JSW Steel and Tata Steel splurge to prepare for post-COVID demand
MUMBAI – JSW Steel and Tata Steel plan to spend around 850 billion rupees ($ 11.4 billion) on projects over the next few years, expecting global demand to pick up as the pandemic recedes.
India appears to be emerging from a second wave of infections that has claimed thousands of lives and hampered business activity. Despite the disaster, steelmakers across the country were bolstered by demand from the United States and Europe. It is also hoped that a government investment in infrastructure will revive the national steel market.
JSW Steel, India’s largest private steelmaker, plans to spend around Rs 251.15 billion over the next few years to expand capacity and modernize factories across the country.
“We are now entering the next phase of growth with the new Rs 251.15 billion investment plan,” Chairman and CEO Sajjan Jindal said at the end of June.
Jindal said the plan is to increase the crude steel capacity of Vijayanagar in south-central India by 7.5 million tonnes. JSW Steel also plans to “enhance and digitize our mining capabilities and infrastructure in Odisha” and to establish a state-of-the-art color coating facility in Jammu and Kashmir, Jindal said.
With the expansion, Jindal continued, JSW Steel’s combined output would increase to around 37.5 million tonnes by March 25. The company has spent 480 billion rupees over the past three years to increase capacity by 50%.
Although major stimulus packages around the world have revived steel production and consumption, much of the recovery has been one-sided as China in 2020 accounted for 56% of global production / consumption. But other economies are now waking up and Indian companies intend to be aggressive in capturing the resulting demand.
On Tuesday, Tata Steel announced that it would spend between 500 and 600 billion rupees over the next five years, for an average of 100 to 120 billion rupees. His capital spending in the fiscal year through March 2020 fell 55% as he tried to conserve cash amid the pandemic, he said.
“Strengthening the balance sheet remains the corporate strategy of the company,” said Koushik Chatterjee, Executive Director and CFO of Tata Steel Group. Despite the COVID crisis in India, “we are focused on completing the cold rolling mill complex and pellet plant in Kalinganagar within the next 12 months.”
Chatterjee said that as the company implements its spending plans, “we aim to strike an optimal balance between capital spending and debt repayment.”
According to Union budget documents released in February, the government-run Steel Authority of India raised its capital expenditure target for the current fiscal year to Rs 80 billion, from a previous target of about 40 billion rupees.
Business spending plans are increasing thanks to deferral of capital spending from previous years and production-related government incentives for companies improving domestic manufacturing and reducing dependence on imports.
The Financial Express reported that the Indian firm is considering 63.22 billion rupees for incentives to the steel industry.
This could further lift an industry that is already rebounding. Over the past year, steel producers have started to use more of their capacity as exports registered monthly gains and despite domestic demand remaining below pre-COVID levels.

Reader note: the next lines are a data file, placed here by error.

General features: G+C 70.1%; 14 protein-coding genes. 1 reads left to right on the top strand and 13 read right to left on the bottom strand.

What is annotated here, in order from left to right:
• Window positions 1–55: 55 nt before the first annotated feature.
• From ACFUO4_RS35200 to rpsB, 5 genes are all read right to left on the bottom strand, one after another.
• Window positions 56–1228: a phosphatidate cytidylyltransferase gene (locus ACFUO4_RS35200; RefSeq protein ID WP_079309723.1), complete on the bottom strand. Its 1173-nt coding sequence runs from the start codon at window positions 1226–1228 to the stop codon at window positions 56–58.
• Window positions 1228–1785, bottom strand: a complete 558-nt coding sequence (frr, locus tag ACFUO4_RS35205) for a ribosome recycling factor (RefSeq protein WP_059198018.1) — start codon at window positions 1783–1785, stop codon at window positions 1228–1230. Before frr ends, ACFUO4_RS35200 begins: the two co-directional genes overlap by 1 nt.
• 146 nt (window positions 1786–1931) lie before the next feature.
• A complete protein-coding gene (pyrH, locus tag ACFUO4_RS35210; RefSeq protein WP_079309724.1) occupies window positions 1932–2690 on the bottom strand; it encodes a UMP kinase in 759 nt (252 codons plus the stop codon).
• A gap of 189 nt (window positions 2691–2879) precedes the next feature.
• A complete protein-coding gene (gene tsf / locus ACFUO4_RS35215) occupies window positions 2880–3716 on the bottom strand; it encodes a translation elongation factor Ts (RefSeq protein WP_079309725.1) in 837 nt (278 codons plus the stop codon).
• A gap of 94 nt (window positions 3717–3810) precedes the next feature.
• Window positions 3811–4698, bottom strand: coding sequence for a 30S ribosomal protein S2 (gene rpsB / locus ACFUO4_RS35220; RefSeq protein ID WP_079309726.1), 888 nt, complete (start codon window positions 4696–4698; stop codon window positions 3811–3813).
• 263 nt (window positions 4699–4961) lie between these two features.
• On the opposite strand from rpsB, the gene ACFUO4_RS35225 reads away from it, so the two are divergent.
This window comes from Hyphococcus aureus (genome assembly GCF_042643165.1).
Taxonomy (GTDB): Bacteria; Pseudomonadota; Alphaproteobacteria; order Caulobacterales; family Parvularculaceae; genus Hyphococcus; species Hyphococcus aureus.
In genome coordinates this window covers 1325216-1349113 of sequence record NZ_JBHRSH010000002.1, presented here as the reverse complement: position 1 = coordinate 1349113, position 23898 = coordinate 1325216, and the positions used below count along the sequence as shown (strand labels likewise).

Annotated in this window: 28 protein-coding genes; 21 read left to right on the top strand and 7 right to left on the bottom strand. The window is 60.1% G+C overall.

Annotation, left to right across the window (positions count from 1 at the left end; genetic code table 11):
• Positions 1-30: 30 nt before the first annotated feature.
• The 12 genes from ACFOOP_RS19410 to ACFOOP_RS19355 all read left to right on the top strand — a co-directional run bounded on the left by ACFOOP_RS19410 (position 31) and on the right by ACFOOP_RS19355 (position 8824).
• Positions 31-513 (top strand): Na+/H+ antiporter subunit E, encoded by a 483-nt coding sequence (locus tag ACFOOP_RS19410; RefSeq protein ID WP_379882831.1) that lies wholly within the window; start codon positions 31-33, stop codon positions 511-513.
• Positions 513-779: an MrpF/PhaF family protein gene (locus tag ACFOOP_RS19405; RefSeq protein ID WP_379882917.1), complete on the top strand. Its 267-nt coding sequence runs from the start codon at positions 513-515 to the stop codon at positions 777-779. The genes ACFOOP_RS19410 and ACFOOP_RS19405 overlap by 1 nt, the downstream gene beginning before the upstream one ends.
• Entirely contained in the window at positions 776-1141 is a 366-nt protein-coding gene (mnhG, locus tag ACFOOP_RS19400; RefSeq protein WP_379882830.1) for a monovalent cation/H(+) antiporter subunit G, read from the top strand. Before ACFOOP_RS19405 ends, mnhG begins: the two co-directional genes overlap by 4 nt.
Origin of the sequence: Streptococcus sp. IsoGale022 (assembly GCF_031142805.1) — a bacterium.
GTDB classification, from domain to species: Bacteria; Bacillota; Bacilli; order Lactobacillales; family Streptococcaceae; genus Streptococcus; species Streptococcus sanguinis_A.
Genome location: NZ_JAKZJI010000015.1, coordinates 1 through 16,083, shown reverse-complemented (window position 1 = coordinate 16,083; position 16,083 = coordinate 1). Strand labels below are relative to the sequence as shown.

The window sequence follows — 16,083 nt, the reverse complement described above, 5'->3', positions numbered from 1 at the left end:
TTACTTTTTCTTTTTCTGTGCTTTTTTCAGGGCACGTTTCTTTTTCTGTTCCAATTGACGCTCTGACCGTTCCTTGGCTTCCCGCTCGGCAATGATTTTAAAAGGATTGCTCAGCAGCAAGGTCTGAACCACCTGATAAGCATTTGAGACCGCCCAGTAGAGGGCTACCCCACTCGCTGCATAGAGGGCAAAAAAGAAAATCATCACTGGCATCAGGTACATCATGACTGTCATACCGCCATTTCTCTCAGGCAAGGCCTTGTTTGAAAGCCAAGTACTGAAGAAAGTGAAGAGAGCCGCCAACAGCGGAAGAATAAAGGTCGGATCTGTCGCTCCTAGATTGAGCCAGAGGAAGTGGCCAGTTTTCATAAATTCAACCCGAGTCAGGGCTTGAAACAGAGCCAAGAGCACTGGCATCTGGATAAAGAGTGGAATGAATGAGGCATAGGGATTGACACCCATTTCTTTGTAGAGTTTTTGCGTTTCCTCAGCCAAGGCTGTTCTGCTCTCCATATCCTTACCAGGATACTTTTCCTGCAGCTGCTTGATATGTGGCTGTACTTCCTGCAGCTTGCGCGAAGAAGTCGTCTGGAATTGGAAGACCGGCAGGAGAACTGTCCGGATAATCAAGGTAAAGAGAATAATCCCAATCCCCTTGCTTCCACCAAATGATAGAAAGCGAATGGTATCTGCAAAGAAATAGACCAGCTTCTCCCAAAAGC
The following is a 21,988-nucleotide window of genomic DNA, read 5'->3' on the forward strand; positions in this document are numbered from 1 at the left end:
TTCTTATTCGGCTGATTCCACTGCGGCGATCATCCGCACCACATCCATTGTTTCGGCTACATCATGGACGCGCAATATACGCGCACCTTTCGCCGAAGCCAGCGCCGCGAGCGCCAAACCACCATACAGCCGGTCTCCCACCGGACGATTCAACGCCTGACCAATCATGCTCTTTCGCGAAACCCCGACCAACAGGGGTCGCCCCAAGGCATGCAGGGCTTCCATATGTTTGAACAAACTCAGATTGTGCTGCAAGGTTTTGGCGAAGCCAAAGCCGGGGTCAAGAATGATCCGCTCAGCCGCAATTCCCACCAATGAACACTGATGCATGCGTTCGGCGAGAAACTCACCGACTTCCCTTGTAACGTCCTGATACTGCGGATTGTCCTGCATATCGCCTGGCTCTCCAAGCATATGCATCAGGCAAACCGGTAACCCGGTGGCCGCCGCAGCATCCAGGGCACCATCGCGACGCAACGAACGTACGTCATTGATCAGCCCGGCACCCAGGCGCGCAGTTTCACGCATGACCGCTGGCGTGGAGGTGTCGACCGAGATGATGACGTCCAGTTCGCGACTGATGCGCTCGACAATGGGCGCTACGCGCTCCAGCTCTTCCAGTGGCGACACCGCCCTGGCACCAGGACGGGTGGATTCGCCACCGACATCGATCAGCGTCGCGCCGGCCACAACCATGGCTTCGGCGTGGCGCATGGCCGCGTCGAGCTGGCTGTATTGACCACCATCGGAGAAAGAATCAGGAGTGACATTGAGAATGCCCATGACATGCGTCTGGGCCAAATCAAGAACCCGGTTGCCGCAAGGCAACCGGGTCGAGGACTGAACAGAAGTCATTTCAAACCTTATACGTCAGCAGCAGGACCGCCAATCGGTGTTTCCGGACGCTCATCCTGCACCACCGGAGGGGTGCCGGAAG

“We expect that increased infrastructure spending, growing automotive and construction demand, as well as a pickup in private investment and consumer demand will continue to boost steel consumption,” he said. said Jindal of JSW Steel.
According to S&P Global, India was a net exporter of steel from April 2020 to March, with shipments reaching 10.78 million tonnes, up 29.1% from a year ago. Imports fell 29.8% to 4.75 million tonnes.
“Platts’ Metals Trade Review showed that so far in 2021, India had largely shifted its’ trade offer ‘target to Europe. HRC Northern Europe [hot-rolled coil] prices were about $ 65 / tonne higher than HRC Indian domestic prices in early January, ”S&P Global said in a note. “As of April 12, they were 300 USD / tonne higher. India has already exceeded its EU quota of around 40,000 tonnes this year, but hopes the steel will be cleared soon given the shortage of coils in Europe. “
Care Ratings, meanwhile, estimates that in the current fiscal year crude steel production will increase by 8% to 9% to 112-114 million tonnes, as demand is supported by an economic recovery, increased liquidity and public spending. In the Union budget for 2021-2022, the government increased its own capital spending allocations by 34.5% to 5.54 trillion rupees as it attempts to revive the economy, the government said. agency.
“Therefore, increased spending on key sectors like defense services, railways and roads, transport and highways would boost steel consumption which is expected to increase by 10-12% over the course of the year. 2022 to cross 100 million tonnes for the very first time. “Care Ratings said in a note in April.” An upward cycle in steel prices is expected to continue into fiscal 2022. “
Care Ratings also cited China’s absence from the global export market and rising demand for steel in China as major factors in increasing steel prices. “Ever higher demand from China thanks to the stimulus packages and the country’s desire to reduce production levels in 2021 to reduce CO2 levels will be an important factor that will boost steel prices,” said the The agency, adding that an imbalance in global demand-supply will provide Indian steelmakers with export opportunities.